I find it very fascinating to see the differance in "acceptance" of bits between western and english. Western riders tend to think of a curb bit and shanks as a way of life, while english riders almost never leave the snaffle (And even when they do it's not a huge step up, such as me using the Prime Time bit)

I'm not saying either way is wrong, I'm just saying it's interesting. I personally love the ability to choose any bit my horse likes for barrels; People don't appreciate how strong a barrel horse can get. Jumpers get incredibly strong too and so can reiners, but barrel horses have the added speed that the other disciplines don't have, which is why I'm glad it's judged only on the clock and not what I'm wearing or my equitation sometimes. I love to show reining and eq and even a little english every now and then but speed is my grand passion, so I choose the bits or bitless options that my horse goes best in.

Learn to use your hands on a horse's face and you can make most any bit kind; I just know I might end up in another bit war.

Excuse typos; Oh, and it took an hour and a half for me to finally get my act together for this little novel. Lol Multitasking and ADHD.
     
    10-14-2012, 04:00 AM
  #14
Green Broke
This is my Fox Trotter mare's favorite bit, a Myler with short shanks and #33 mouthpiece:

https://stagecoachwest.com/catalog/i...3456_myler.jpg

She hates anything with a broken mouthpiece and the tongue clearance in this bit really seems to agree with her. Even when she is on the muscle and I have to use a little contact, she never gaps her mouth with this bit. The Myler #33 is awesome!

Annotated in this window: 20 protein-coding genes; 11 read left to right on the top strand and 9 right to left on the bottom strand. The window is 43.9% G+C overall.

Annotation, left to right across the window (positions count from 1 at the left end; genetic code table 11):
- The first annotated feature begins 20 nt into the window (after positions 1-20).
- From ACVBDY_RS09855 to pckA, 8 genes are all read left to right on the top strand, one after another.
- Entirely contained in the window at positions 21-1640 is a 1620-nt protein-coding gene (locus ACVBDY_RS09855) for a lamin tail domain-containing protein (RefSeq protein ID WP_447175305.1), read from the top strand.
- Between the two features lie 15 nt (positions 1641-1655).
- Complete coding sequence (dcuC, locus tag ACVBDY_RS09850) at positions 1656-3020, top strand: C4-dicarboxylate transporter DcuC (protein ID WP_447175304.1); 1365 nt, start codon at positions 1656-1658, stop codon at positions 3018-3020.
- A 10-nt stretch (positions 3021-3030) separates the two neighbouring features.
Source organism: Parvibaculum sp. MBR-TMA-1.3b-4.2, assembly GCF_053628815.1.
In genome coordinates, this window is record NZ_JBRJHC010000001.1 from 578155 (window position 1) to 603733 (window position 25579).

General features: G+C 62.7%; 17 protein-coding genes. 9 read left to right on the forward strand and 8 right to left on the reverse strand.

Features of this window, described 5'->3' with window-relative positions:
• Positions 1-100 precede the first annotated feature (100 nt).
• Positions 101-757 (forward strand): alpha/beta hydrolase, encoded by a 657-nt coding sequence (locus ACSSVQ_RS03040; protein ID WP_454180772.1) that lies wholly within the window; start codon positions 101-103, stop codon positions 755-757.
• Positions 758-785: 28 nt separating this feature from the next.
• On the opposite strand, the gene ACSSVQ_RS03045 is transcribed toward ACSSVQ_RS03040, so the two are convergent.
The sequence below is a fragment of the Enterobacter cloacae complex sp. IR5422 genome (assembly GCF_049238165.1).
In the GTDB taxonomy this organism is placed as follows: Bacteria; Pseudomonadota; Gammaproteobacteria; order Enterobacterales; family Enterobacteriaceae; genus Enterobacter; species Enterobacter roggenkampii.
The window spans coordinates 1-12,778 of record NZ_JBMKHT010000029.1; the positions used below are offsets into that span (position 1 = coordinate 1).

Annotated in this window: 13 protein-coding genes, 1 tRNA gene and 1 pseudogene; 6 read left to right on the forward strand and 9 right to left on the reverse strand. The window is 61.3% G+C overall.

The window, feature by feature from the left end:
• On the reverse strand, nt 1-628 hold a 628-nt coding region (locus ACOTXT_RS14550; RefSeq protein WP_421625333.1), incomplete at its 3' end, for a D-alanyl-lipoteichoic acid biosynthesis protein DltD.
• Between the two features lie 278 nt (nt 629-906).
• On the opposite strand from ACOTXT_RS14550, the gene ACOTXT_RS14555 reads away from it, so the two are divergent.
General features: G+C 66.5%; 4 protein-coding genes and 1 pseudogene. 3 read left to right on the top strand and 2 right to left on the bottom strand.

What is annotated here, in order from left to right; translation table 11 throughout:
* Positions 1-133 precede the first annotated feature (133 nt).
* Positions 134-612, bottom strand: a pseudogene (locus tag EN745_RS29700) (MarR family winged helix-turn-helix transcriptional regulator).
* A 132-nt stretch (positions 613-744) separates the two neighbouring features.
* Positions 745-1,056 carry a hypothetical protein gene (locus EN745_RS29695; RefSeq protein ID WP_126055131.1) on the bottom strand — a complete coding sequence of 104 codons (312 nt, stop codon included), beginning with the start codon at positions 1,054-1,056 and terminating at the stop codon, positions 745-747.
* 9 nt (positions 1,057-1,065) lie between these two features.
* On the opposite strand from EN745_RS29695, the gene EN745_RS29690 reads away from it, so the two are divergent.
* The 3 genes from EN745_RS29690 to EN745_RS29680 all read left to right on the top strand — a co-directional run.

I also like a bit similar to this one for my gelding, since he does good in a broken mouthpiece:

http://cf.mp-cdn.net/03/66/427f73d73...0236e74ddf.jpg

Mine has a little shorter shanks. But honestly, he probably rides every bit as well in the Myler #33. If I could choose one bit for a "finished" trail horse, it would be the #33.

When my young gelding comes back from the trainer, well, I guess I'll be stuck riding in a snaffle again!
     
    10-14-2012, 04:33 AM
  #15
Green Broke
Quote:
Originally Posted by SorrelHorse    
I find it very fascinating to see the differance in "acceptance" of bits between western and english. Western riders tend to think of a curb bit and shanks as a way of life, while english riders almost never leave the snaffle (And even when they do it's not a huge step up, such as me using the Prime Time bit)
You know, I think it's all about contact, or lack thereof. I ride western and when my horse is doing what I want, I have either zero contact (like at a walk) or very light contact (at faster gaits).

English riders seem to ride with contact basically all the time. Which I think is weird coming from a western background. Almost like riding the brakes on. So if you are going to ride in contact constantly, then I guess you better stick to a mild bit.

With riding western, I almost see it like walking softly but carrying a big stick. Yes, the bits are harsh if you always ride in strong contact. But the goal is to ride with as little contact as possible. And a properly trained western horse is soft as butter. I like the "feel" of that. (I have also learned to ride with contact, since I think it is good to be well-rounded as a horseman and the gaited horses seem to gait a little better with light contact.)

But I would rather have a leverage bit and hardly use it than have to hold onto a horse constantly with a snaffle. I want the horse to carry himself, and not lug on my hands. It's almost like english riders are in denial that they might do better in a stronger bit, so they keep using a snaffle because it would be taboo to do otherwise.